It is different ways to categorize human personality traits, but one of the most well-known and commonly used frameworks is the Five-Factor Model, which identifies five personality traits. These are the Big Five traits:

  1. Openness: being curious and imaginative, and appreciating novel experiences and ideas.

  2. Conscientiousness: the tendency to be responsible, organized, and reliable.

  3. Extraversion: being outgoing, sociable, and assertive.

  4. Agreeableness: the ability to cooperate, empathize, and be compassionate with others.

  5. Neuroticism: the tendency to experience negative emotions like anxiety, worry, and moodiness.

Despite being called "personality types," these traits are actually on a continuum, meaning that most people fall somewhere in the middle rather than at one extreme or the other. Personality is influenced by many factors, including genetics, upbringing, and life experiences.


(2A) Human Behaviour - Part I


People are classified into four behavioural styles based on the DISC model: Dominance (D), Influence (I), Steadiness (S), and Conscientiousness (C). Each style is briefly described below.

  1. Dominance (D):

    People who score high on dominance are assertive, decisive, and competitive. In order to achieve goals and achieve results, they can appear direct and even blunt in their communication style.

  2. Influence (I):

    People with high influence tend to be outgoing, enthusiastic, and persuasive. It is common for them to be natural leaders, enjoy being around people, and can be characterized as charming and talkative.

  3. Steadiness (S):

    It is common for people who score high on stability to be patient, reliable, and cooperative. They value stability and security and are attentive listeners who are sensitive to others' needs.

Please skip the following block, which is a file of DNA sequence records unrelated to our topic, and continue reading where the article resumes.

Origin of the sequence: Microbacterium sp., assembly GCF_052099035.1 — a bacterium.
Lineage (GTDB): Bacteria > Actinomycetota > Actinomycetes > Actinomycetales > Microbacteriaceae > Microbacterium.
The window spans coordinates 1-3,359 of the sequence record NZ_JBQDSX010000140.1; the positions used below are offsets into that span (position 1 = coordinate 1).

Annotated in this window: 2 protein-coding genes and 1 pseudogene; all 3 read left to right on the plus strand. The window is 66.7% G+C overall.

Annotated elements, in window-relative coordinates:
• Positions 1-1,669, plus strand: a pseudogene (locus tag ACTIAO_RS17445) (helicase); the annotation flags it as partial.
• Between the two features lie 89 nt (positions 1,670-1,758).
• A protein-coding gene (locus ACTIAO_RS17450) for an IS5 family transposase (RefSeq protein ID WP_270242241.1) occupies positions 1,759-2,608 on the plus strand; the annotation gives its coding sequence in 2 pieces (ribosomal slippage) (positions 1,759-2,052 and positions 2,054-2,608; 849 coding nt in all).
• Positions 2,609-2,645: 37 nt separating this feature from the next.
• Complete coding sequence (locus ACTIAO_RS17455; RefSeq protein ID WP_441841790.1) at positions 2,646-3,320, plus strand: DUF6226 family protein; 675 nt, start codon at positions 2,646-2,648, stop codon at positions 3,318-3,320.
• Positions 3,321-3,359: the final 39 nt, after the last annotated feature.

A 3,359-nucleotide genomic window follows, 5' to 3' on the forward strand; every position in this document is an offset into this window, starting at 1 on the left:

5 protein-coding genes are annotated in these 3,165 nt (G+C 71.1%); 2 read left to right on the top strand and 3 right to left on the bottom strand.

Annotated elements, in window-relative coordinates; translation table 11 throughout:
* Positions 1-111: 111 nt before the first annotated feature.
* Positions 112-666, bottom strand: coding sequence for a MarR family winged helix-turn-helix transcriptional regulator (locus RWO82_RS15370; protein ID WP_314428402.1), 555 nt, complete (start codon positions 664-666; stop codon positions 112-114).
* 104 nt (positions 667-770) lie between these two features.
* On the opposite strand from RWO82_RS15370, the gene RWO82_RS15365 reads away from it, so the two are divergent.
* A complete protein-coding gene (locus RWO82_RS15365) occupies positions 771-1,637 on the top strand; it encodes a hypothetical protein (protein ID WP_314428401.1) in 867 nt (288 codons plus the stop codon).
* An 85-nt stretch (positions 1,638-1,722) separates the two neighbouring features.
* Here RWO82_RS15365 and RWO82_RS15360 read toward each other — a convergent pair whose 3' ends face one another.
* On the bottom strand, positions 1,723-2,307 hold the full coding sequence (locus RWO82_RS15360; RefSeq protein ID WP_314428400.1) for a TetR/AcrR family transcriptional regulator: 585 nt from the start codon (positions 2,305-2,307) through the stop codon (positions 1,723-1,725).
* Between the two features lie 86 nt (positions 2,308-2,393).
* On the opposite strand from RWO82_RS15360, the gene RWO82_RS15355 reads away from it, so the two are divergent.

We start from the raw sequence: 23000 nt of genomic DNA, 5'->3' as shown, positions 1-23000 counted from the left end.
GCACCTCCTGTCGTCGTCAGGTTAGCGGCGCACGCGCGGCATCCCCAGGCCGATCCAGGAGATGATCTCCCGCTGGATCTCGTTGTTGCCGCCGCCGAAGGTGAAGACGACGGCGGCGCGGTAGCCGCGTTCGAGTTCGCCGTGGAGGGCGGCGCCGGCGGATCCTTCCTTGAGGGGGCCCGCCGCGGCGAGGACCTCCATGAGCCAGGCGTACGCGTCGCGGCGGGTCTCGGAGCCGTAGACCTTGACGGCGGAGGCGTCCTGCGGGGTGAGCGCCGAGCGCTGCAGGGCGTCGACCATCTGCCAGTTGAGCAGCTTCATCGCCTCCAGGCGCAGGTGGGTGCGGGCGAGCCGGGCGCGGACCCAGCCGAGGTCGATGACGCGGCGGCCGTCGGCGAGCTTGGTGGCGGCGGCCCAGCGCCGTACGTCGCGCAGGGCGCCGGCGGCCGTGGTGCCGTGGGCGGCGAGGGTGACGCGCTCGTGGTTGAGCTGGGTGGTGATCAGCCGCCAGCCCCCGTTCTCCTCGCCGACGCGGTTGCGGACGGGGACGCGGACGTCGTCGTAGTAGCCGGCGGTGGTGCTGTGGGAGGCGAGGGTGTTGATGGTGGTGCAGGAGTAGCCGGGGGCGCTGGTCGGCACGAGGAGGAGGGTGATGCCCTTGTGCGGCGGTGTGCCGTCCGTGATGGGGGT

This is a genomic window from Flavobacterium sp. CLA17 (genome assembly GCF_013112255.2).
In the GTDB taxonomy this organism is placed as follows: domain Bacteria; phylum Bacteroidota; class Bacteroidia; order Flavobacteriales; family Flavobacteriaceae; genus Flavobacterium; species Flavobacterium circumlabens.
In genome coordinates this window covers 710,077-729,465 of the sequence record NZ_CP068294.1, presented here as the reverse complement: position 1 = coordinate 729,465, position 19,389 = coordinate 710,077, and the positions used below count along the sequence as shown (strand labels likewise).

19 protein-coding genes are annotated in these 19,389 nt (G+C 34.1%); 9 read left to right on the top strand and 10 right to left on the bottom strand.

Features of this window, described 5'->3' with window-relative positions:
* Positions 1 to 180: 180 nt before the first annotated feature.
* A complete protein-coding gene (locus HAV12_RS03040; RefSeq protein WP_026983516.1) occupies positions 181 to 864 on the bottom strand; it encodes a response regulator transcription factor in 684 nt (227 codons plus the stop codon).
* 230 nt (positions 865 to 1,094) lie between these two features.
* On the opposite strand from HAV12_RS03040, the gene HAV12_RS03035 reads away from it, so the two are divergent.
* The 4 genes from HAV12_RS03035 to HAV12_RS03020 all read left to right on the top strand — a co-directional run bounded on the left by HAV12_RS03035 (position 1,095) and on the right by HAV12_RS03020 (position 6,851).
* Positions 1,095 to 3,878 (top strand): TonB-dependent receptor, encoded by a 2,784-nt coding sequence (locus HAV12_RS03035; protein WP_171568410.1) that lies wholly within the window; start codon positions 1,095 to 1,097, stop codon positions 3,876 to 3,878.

4. Conscientiousness (C):

    Analytical, detail-oriented, and disciplined people tend to score high on conscientiousness. They may be considered organized and methodical in their communication style, and they value accuracy and precision.

Individuals and teams at work/school often use the DISC model to identify potential growth and development areas based on their communication and behavioural styles. DISC is a useful tool, but personality is complex and multifaceted, and no one model can capture all aspects of human behaviour.


(2B) Human Behaviour - Part 2

Behaviours in Colours (Inspired by the Book: Surrounded by Idiots)

Thomas Erikson's book "Surrounded by Idiots" describes different behavioural styles using a colour-coded system. Erikson describes four types of colour-coded behaviour in his book:

  1. Red:

    A person who exhibits "Red" behaviour is often described as assertive, decisive, and action-oriented. Impatient or blunt, they tend to be direct and focused on results.

  2. Yellow:

    In general, Yellow behaviour is characterized by outgoingness, socialness, and enthusiasm. They are often natural communicators and enjoy being around people, but they can be perceived as scattered or unfocused.

  3. Green:

    A person who exhibits green behaviour is often described as patient, calm, and empathic. It is likely that they value harmony and cooperation and are good listeners, but they may also avoid conflict or difficult conversations.

  4. Blue:

    Analytical, detail-oriented, and systematic are often characteristics of people who exhibit "Blue" behaviour. Precision and accuracy are important to them, and they may be described as methodical or perfectionist.

In some ways, Erikson's colour-coded system is similar to other personality models, such as the DISC model, but has its own unique approach and language. Many people have found the book useful for improving their communication and relationships, as well as better understanding themselves and others.